Dr. Örjan Bartholdson, SLU (Swedish University of Agricultural Sciences)

Using two cases, Anapu and São Manoel, located in the Brazilian Amazonian, I will discuss the relationships between smallholders’ capacity for collective action, smallholders’ potential to unite and defend their territories, and the role of the state. In November 2017 a forest reserve of the settlement in Anapu was invaded by near 200 armed illegal squatters. This event resulted from of a gradual increase of internal tensions and loss of trust, thereby undermining attempts for collective action. A large reason for the lack of a functioning social network, reciprocal interactions and social trust is the migratory background of the settlers, which hinder the creation of extended kin networks, intermarriages between kin groups, as well as in other forms of long-term networks of cooperation. This becomes clear when comparing Anapu to the social organization of the settlement of São Manoel in central Maranhão, which has been strong and functional for several decades. The reasons for the latter’s social coherence and trust is that it formed around interlinked extended kin groups. The reciprocal network of São Manoel has made it possible for its settlers to use its more restricted natural resources to a sustainable extent, without negatively affecting the eco-system of their habitat. I draw on two theoretical antagonists to analyze the difference of organization between the settlements, Jean-Paul Sartre and Pierre Bourdieu.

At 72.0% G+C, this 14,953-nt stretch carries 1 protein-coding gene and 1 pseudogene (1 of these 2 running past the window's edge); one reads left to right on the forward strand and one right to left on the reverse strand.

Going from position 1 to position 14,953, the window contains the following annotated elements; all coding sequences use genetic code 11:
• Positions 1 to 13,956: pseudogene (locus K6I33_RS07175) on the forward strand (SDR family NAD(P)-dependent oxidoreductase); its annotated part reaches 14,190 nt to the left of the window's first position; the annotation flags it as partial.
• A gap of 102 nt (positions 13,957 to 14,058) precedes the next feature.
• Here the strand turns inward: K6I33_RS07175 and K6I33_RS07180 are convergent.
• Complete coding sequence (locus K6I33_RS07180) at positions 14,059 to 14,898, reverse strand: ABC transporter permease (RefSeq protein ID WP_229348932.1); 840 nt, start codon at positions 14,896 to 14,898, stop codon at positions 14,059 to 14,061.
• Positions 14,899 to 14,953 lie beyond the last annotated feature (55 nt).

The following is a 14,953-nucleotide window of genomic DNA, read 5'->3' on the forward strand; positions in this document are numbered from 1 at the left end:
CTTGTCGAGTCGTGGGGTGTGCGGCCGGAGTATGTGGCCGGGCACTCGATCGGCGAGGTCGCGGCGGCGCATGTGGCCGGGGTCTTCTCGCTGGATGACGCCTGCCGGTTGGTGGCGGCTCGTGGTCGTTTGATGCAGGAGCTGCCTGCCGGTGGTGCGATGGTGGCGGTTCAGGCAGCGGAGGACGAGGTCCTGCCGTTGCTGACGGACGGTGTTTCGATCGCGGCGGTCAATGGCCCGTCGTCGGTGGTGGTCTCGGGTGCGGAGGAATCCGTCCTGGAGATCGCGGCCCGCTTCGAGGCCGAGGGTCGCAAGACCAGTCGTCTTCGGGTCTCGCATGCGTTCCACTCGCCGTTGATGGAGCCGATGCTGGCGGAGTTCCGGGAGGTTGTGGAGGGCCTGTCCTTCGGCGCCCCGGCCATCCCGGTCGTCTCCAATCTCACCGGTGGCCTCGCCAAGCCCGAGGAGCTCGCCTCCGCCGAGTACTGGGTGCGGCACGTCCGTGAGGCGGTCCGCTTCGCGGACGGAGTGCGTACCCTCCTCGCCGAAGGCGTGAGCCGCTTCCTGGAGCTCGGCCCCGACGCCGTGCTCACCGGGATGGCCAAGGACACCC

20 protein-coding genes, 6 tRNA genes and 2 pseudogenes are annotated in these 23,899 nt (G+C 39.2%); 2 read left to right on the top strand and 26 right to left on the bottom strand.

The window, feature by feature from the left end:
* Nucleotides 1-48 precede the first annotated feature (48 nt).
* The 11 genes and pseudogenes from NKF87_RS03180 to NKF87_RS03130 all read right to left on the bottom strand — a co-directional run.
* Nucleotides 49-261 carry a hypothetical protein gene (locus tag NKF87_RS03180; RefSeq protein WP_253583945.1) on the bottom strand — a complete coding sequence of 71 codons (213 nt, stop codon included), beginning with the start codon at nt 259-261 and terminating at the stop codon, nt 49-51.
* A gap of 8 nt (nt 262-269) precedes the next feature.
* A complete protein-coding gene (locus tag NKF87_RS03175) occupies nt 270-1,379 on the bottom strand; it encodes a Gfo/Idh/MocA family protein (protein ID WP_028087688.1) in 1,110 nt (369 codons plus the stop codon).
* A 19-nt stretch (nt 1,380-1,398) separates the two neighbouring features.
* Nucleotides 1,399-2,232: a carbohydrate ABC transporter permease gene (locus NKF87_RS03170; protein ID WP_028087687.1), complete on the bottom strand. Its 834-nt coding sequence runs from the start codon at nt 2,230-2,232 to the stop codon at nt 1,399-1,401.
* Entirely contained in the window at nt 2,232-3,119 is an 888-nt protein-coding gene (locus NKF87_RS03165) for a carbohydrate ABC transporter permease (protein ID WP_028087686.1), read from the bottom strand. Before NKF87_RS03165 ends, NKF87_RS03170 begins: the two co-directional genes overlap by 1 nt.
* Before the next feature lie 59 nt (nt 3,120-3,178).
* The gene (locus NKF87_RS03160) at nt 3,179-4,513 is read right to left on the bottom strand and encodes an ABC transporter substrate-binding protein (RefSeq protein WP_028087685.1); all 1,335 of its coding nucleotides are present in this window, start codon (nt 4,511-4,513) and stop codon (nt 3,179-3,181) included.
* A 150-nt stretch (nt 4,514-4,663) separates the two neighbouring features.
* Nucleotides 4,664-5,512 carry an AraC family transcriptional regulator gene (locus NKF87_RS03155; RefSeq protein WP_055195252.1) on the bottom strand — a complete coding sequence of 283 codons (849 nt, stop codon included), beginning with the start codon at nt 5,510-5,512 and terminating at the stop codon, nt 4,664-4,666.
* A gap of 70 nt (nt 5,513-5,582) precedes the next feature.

Research seminars are open for researchers, PhD-candidates and Master students working with Latin American issues. If you are interested in participating, please contact researchseminars@lai.su.se

Organiser: Nordic Institute of Latin American Studies
Contact: researchseminars@lai.su.se
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